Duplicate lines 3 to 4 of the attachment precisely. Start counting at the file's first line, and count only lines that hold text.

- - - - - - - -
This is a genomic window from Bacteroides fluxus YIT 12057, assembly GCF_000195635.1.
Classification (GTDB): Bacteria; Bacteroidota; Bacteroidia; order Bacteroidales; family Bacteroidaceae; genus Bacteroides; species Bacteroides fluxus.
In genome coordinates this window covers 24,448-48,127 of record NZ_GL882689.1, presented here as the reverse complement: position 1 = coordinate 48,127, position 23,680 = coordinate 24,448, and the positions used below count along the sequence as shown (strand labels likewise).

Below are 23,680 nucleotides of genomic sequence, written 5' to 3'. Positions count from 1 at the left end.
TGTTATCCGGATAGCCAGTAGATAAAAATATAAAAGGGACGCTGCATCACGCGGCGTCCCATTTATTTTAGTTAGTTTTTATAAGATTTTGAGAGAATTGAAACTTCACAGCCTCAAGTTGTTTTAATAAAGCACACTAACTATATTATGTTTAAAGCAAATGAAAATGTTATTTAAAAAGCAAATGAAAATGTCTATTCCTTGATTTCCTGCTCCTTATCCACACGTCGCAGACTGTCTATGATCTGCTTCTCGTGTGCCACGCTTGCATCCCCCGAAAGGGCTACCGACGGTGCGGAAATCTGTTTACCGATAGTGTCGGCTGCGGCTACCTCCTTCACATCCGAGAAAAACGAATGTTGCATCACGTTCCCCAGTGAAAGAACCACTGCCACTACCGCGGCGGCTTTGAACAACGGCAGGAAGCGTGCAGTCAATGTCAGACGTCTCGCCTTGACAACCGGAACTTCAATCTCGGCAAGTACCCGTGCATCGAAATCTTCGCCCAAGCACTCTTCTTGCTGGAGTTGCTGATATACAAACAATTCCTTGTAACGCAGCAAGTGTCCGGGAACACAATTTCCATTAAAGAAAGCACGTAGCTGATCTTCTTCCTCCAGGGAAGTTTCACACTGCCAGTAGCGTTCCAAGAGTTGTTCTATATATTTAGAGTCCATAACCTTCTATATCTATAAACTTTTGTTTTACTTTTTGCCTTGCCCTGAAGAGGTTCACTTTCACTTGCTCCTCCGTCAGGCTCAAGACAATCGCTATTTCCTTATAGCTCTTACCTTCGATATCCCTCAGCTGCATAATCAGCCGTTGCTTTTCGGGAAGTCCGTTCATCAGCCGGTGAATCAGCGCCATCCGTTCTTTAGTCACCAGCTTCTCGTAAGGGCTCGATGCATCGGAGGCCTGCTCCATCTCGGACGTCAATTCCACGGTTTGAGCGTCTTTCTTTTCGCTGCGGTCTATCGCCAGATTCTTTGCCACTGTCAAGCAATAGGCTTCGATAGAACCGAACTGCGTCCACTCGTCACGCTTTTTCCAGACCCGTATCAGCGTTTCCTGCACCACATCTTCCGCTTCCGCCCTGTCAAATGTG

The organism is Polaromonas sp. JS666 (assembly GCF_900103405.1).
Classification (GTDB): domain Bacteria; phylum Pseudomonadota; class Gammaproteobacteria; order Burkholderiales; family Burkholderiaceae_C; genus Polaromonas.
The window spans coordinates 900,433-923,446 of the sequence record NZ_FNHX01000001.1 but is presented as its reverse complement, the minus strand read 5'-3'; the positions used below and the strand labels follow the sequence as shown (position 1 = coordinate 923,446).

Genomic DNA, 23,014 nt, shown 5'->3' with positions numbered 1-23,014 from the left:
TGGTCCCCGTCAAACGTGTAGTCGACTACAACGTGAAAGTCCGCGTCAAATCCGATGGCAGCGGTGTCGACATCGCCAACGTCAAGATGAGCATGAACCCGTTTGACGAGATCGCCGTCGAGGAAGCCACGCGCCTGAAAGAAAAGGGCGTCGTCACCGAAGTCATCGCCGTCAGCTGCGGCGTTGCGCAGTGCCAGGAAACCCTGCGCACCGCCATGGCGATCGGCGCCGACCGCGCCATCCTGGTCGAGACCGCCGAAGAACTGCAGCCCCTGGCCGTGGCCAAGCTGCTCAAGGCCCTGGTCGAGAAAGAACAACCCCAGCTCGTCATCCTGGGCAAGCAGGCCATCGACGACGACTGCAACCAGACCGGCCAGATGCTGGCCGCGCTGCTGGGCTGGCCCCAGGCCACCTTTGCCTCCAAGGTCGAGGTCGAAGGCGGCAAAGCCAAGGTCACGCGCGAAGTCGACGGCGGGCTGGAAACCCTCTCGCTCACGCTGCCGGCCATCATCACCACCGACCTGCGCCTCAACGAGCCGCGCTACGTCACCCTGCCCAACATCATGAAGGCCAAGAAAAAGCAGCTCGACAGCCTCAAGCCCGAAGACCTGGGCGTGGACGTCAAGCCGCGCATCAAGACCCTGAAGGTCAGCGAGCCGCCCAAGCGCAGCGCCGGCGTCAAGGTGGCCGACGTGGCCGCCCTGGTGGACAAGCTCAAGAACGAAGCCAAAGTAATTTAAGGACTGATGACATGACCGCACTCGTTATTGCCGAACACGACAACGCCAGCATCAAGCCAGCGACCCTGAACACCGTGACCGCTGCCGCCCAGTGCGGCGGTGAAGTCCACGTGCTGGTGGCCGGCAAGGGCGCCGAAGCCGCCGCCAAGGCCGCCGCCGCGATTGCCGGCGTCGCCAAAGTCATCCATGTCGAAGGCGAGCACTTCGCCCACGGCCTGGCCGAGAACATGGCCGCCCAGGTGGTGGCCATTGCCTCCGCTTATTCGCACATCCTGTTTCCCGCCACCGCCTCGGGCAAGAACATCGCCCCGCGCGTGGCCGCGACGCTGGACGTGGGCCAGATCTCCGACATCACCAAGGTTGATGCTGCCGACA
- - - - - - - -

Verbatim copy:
In genome coordinates this window covers 24,448-48,127 of record NZ_GL882689.1, presented here as the reverse complement: position 1 = coordinate 48,127, position 23,680 = coordinate 24,448, and the positions used below count along the sequence as shown (strand labels likewise).

Below are 23,680 nucleotides of genomic sequence, written 5' to 3'. Positions count from 1 at the left end.